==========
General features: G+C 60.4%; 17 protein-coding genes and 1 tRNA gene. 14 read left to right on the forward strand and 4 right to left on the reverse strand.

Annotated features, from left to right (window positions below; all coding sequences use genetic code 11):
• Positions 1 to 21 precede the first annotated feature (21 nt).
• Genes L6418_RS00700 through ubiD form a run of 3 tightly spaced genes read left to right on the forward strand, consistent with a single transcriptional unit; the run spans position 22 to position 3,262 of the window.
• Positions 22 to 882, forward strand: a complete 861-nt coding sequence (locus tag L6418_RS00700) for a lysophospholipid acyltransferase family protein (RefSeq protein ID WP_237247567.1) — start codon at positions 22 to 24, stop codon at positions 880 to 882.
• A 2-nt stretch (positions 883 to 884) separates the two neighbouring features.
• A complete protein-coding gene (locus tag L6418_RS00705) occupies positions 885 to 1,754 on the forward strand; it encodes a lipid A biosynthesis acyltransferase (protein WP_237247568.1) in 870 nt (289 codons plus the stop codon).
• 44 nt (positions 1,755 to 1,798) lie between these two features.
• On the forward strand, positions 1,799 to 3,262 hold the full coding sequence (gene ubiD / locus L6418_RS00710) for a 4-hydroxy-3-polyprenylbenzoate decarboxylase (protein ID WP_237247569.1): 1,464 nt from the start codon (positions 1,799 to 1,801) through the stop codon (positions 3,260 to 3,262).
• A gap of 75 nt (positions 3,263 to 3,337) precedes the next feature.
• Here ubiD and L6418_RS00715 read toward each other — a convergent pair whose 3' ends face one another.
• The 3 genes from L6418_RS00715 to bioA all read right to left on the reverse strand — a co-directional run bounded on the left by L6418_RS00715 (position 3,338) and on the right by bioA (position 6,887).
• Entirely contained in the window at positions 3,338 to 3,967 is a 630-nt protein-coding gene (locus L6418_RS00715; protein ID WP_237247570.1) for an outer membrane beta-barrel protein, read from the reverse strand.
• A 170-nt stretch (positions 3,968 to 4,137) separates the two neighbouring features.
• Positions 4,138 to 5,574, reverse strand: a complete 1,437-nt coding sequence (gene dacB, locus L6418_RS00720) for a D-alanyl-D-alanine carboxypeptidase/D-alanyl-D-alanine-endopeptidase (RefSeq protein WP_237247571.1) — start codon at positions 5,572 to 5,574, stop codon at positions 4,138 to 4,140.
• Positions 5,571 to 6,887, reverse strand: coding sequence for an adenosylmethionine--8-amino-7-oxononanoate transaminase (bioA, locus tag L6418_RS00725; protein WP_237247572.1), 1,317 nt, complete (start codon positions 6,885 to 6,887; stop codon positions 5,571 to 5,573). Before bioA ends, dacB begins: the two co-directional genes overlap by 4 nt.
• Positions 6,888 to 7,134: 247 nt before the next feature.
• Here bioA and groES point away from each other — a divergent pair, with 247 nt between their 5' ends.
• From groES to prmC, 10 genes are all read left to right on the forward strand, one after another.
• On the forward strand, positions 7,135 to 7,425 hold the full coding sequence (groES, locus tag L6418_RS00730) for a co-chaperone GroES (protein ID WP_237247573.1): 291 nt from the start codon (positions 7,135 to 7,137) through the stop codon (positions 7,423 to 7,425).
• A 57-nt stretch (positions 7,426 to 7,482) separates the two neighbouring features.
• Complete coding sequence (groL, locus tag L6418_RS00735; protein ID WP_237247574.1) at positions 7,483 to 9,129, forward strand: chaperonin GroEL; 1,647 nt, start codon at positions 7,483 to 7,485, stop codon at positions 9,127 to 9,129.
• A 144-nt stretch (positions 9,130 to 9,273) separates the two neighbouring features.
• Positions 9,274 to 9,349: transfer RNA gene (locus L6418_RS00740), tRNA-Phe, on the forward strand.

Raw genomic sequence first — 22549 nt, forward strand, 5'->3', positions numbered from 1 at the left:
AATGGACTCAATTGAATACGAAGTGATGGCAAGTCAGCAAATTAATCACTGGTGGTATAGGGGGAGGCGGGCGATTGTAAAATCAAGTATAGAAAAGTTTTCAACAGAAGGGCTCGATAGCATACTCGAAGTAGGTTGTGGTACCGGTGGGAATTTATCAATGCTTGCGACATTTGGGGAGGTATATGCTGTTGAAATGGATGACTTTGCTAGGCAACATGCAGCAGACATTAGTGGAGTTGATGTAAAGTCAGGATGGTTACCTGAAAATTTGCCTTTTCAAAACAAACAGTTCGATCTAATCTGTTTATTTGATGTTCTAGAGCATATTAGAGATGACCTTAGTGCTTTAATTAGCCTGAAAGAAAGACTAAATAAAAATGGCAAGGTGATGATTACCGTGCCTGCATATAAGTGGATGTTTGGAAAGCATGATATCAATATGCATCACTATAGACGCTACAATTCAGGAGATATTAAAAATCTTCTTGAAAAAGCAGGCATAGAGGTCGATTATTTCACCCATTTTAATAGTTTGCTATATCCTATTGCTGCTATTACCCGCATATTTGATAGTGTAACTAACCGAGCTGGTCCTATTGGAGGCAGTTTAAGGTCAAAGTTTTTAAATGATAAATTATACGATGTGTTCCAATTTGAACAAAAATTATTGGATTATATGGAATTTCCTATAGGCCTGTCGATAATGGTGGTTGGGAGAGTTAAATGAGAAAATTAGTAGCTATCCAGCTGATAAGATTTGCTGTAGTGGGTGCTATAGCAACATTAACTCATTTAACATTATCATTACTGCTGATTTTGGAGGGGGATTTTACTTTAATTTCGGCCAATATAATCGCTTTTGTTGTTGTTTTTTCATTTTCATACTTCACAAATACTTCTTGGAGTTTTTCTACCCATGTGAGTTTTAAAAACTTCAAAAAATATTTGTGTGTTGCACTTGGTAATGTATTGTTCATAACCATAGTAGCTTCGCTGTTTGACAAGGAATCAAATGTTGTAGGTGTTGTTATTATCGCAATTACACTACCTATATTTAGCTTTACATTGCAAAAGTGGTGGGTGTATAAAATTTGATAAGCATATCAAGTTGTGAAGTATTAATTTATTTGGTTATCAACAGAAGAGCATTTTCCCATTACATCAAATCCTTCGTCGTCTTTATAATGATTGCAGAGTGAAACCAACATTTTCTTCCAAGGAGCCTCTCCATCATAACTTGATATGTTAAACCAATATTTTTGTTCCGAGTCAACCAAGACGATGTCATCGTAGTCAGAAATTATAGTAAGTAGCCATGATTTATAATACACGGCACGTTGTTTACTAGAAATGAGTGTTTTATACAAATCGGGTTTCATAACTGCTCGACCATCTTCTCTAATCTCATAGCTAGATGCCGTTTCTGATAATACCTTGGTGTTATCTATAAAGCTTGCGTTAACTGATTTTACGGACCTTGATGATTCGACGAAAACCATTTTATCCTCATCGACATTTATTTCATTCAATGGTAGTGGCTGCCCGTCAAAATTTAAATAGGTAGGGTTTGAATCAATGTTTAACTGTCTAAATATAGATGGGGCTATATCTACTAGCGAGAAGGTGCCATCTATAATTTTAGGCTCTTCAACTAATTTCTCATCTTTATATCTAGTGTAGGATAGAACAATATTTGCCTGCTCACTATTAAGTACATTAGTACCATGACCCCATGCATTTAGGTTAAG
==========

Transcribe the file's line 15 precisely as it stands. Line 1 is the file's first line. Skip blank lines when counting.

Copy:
• Positions 4,138 to 5,574, reverse strand: a complete 1,437-nt coding sequence (gene dacB, locus L6418_RS00720) for a D-alanyl-D-alanine carboxypeptidase/D-alanyl-D-alanine-endopeptidase (RefSeq protein WP_237247571.1) — start codon at positions 5,572 to 5,574, stop codon at positions 4,138 to 4,140.